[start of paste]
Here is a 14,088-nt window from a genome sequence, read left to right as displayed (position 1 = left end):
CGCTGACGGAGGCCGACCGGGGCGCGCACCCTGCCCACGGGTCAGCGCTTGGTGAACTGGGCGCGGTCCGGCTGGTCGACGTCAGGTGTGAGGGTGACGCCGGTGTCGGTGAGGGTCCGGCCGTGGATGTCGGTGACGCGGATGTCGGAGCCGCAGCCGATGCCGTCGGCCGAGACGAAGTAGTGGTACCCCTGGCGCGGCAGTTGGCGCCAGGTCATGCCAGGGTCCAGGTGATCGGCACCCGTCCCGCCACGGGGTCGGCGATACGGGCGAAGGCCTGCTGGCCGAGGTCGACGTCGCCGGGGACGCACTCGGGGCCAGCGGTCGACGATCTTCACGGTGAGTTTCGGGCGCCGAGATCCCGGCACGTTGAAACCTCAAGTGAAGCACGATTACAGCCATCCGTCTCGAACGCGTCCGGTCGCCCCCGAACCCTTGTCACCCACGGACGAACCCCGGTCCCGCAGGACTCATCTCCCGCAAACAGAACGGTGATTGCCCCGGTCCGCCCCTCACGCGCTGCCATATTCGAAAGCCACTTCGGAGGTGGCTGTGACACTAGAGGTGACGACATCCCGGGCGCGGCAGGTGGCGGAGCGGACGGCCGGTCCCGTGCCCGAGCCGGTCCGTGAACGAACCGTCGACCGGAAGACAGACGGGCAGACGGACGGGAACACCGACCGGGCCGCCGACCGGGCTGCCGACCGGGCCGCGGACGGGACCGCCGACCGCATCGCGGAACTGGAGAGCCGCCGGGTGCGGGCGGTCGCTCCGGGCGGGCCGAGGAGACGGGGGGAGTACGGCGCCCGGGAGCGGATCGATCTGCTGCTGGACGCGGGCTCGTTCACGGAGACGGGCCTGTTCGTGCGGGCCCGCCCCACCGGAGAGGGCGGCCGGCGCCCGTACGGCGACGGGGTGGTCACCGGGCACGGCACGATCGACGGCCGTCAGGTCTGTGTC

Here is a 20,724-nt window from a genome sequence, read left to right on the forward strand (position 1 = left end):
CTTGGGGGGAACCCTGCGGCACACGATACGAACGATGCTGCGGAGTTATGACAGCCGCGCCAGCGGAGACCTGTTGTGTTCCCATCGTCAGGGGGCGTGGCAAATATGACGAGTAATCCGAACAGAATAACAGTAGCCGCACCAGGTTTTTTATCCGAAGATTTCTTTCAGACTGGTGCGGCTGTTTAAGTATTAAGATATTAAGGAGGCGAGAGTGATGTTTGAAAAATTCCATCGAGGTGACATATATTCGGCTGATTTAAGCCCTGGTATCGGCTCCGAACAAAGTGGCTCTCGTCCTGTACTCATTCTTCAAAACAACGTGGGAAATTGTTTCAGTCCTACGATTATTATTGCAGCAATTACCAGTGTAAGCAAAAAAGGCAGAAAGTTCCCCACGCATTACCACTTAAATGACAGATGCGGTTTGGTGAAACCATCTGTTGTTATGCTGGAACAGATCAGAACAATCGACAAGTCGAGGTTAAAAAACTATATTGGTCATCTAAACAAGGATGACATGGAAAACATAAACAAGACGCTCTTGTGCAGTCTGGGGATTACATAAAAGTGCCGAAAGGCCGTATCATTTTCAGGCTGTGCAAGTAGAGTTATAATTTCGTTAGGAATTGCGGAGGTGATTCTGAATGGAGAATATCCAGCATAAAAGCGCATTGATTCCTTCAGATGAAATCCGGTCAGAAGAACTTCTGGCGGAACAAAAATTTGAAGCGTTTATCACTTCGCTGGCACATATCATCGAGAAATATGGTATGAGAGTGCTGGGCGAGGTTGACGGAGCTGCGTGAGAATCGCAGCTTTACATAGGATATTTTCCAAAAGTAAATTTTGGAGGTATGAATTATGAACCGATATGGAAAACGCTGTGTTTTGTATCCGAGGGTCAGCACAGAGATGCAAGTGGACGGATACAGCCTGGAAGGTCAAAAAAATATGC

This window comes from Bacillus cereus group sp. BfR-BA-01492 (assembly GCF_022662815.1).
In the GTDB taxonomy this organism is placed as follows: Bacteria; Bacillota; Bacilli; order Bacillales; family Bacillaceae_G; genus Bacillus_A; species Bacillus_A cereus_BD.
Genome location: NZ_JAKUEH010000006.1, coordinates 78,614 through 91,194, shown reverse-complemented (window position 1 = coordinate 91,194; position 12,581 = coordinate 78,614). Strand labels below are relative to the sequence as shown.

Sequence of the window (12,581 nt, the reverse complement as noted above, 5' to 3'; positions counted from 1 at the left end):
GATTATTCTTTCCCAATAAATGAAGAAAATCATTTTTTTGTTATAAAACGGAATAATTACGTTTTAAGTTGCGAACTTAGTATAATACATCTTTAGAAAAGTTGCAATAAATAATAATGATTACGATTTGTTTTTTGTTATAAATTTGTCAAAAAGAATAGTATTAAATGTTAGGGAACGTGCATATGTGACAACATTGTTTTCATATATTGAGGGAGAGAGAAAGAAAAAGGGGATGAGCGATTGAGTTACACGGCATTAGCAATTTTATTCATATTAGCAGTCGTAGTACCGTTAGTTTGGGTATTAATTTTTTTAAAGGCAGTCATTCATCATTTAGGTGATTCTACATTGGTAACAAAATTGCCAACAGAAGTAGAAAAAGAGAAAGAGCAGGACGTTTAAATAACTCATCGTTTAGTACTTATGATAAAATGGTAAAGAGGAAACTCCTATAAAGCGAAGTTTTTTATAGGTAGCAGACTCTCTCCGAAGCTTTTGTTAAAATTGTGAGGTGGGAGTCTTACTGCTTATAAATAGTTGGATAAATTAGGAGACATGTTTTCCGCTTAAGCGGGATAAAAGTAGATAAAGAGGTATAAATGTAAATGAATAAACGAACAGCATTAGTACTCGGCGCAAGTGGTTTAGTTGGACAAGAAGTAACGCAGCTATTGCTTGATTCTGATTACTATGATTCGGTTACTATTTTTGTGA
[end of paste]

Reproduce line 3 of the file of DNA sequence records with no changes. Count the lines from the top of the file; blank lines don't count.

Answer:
Here is a 20,724-nt window from a genome sequence, read left to right on the forward strand (position 1 = left end):